Hey there, time traveller! This article was published 19/4/2016 (2054 days ago), so information in it may no longer be current.
There has never been a blue wave in Manitoba politics quite like this one.
After nearly 17 years on the sidelines, the Progressive Conservatives have returned to power with a knockout blow that left a trail of defeated New Democrat cabinet ministers and forced leader Greg Selinger to throw in the towel.
At the same time, the Tories avoided a repeat of the Sharon Carstairs success in 1988 as the Liberal party was left licking its wounds and leader Rana Bokhari unsure of her political future.
"I’m tremendously humbled by what has happened here," Tory Leader Brian Pallister told a jubilant crowd at the party’s celebrations Tuesday night.
The man who will be the province’s 22nd premier said he wants to turn Manitoba into a ‘have’ province.
"Manitoba is not a have-not province," he said. "It’s a have province waiting to happen."
The scale of the victory the 61-year-old Tory led his party to is unheard of in Manitoba politics. Not only is it the largest seat count ever but possibly the highest share of the popular vote ever.
"What a great night!" he said at the PC headquarters, surrounded by many candidates and his wife, Esther, and their daughters Shawn and Quinn.
The PCs won 40 seats, the most since the legislature expanded to 57 seats in 1949.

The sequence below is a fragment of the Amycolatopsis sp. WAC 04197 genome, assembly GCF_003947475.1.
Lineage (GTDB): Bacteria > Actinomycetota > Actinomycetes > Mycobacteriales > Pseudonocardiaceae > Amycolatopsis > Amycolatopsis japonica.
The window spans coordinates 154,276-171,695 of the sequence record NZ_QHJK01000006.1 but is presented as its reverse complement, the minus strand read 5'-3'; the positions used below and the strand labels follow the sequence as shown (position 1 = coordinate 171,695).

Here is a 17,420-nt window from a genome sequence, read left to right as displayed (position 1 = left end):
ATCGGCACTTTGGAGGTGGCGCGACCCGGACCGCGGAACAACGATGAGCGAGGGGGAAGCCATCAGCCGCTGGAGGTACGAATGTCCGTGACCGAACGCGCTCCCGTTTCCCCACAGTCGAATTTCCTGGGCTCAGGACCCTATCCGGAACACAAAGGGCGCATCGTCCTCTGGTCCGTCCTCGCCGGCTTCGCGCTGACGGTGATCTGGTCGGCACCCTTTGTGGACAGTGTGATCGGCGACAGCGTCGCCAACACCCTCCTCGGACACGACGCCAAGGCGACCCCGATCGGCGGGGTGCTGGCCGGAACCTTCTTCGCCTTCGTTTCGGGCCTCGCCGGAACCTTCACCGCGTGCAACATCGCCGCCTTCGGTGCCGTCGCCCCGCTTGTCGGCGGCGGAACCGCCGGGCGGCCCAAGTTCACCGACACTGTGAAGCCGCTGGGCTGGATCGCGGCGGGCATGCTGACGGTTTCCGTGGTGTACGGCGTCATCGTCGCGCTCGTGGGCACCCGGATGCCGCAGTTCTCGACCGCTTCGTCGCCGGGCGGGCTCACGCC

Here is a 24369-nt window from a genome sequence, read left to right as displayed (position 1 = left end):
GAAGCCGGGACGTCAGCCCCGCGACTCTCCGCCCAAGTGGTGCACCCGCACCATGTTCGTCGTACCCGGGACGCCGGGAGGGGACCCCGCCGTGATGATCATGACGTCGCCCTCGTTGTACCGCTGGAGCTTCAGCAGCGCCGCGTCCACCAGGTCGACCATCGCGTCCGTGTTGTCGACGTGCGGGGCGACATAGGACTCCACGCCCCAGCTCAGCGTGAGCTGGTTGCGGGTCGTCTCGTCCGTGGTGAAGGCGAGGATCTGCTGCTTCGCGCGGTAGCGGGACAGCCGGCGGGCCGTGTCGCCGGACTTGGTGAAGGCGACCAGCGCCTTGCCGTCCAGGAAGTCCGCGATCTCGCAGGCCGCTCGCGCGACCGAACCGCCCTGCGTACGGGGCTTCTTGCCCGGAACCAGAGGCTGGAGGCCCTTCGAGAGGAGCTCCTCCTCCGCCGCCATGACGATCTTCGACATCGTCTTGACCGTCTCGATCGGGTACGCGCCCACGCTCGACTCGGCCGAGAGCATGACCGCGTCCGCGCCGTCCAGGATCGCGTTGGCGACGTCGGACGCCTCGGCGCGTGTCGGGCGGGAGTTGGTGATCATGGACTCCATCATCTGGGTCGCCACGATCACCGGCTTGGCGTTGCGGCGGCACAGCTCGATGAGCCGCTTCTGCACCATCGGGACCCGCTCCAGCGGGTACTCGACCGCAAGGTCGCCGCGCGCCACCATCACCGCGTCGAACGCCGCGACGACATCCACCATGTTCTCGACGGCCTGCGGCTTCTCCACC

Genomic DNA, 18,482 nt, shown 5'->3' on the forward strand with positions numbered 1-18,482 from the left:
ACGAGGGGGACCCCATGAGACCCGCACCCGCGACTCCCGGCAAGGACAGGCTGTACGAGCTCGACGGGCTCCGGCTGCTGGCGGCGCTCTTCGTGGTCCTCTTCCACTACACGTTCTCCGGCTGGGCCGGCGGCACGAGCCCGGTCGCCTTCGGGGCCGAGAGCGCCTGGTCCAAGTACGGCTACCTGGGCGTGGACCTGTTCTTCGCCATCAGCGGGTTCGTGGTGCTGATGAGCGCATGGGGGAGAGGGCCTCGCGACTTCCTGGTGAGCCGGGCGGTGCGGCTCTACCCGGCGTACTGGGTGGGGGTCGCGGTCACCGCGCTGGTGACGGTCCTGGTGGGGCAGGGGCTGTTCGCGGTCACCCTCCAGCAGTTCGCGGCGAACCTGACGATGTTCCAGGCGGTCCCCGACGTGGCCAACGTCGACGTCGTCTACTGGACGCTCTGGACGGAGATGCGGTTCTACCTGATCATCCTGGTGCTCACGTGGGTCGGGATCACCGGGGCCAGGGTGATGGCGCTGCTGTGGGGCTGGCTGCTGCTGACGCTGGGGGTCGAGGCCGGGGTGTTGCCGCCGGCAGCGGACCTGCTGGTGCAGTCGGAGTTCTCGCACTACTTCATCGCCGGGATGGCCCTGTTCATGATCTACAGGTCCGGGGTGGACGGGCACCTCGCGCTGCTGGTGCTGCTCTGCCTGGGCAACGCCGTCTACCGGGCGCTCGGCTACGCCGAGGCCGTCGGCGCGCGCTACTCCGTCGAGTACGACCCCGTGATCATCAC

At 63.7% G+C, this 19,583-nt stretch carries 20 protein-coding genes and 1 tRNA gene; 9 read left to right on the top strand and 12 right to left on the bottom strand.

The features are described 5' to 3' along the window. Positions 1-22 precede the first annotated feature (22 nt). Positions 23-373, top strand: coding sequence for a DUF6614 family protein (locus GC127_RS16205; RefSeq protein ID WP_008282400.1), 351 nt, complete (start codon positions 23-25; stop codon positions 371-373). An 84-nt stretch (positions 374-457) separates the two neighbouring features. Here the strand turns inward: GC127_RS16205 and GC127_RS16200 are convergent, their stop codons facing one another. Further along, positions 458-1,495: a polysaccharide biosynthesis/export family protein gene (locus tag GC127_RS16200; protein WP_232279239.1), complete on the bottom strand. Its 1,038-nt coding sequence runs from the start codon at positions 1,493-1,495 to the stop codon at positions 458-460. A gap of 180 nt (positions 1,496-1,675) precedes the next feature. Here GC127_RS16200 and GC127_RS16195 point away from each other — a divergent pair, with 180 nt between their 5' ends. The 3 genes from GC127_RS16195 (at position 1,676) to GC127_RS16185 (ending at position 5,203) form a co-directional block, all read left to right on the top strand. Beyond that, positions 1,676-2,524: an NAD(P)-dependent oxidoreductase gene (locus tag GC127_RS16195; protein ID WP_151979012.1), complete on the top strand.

Tory headquarters was rocking with excitement as the results rolled in. Whoops went up as NDP seats such as Kirkfield Park, Assiniboia and St. Norbert went Tory blue.
The PCs not only won back much of their traditional turf in south and west Winnipeg, but in bedrock NDP seats such as Transcona.
The Tories took every seat in southern Manitoba outside of Winnipeg and even made inroads in the north, knocking off longtime NDP heavyweight Steve Ashton, who would’ve been seen as rock-solid when the campaign started five weeks ago.
In sharp contrast to the jubilation surrounding Pallister was the growing despair surrounding what remained of the once-powerful NDP government.
Selinger told the crowd of NDP supporters he had offered his resignation to party president Ovide Mercredi and took full responsibility for their defeat.
"I am completely accepting of the decision tonight by the people of Manitoba," Selinger told reporters. "If there is one thing you got to believe in when you’re in politics, you have to believe in democracy."
Selinger, who won his St. Boniface seat, said the party executive will take steps to name an interim leader shortly.